Media Coverage: A Barber’s Diary

Former Altamont resident Charles Everett Ellis recalled as African-American pioneer

Bill Grimes of the Effingham, IL, Daily Newsreports on August 1, 2011:

ALTAMONT — By Jingo! That’s what Charles Everett Ellis might have said about Sunday’s visit of several descendants to his old home town of Altamont.

Adrienne Ellis Reeves (left) and her sister, Wilma Ellis Kazemzadeh sit beside the Ellis family stained glass windows at the First Methodist Church in Altamont, IL.

Ellis, who used the term “By Jingo” on a regular basis, was a fixture in downtown Altamont during the first three decades of the 20th century. He started keeping a diary on his 40th birthday — Jan. 22, 1927 — and kept on writing for the last 44 years of his life.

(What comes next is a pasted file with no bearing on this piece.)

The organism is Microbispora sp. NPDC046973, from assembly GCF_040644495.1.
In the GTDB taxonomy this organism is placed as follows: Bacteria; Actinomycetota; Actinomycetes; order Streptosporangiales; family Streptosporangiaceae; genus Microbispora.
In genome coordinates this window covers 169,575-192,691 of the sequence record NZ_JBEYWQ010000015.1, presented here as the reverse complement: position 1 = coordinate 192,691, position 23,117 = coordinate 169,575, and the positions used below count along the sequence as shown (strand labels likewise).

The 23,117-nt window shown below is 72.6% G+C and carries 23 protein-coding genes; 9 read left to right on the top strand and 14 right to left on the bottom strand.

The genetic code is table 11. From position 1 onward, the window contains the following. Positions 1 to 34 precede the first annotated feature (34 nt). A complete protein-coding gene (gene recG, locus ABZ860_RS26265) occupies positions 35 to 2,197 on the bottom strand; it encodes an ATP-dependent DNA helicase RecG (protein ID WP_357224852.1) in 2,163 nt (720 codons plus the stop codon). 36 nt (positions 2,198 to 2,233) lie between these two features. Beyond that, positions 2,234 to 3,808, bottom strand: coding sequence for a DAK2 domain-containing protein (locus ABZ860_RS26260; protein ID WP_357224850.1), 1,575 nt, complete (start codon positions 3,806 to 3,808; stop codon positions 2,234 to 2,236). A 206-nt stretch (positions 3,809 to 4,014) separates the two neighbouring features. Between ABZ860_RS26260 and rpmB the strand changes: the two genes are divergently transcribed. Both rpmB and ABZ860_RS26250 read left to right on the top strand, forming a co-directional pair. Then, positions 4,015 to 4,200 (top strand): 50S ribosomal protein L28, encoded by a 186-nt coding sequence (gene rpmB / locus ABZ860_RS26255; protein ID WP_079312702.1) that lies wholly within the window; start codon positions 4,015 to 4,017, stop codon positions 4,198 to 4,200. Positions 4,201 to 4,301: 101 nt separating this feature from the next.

The entries are a fascinating look into the life of an African-American in a predominately white community at the turn of the century.

The diaries eventually stretched to 2,560 pages of observations about Ellis’ life — and the larger world around him.

But it all started in Altamont and that’s why members of the Ellis family were in town Sunday. Daughters Adrienne Ellis Reeves and Wilma Ellis Kazemzadeh received a plaque after morning services at the United Methodist Church in Altamont. On top of that, members of the production team accompanied family members to church as part of an upcoming documentary on the family patriarch and his world.

Click here for the whole story.

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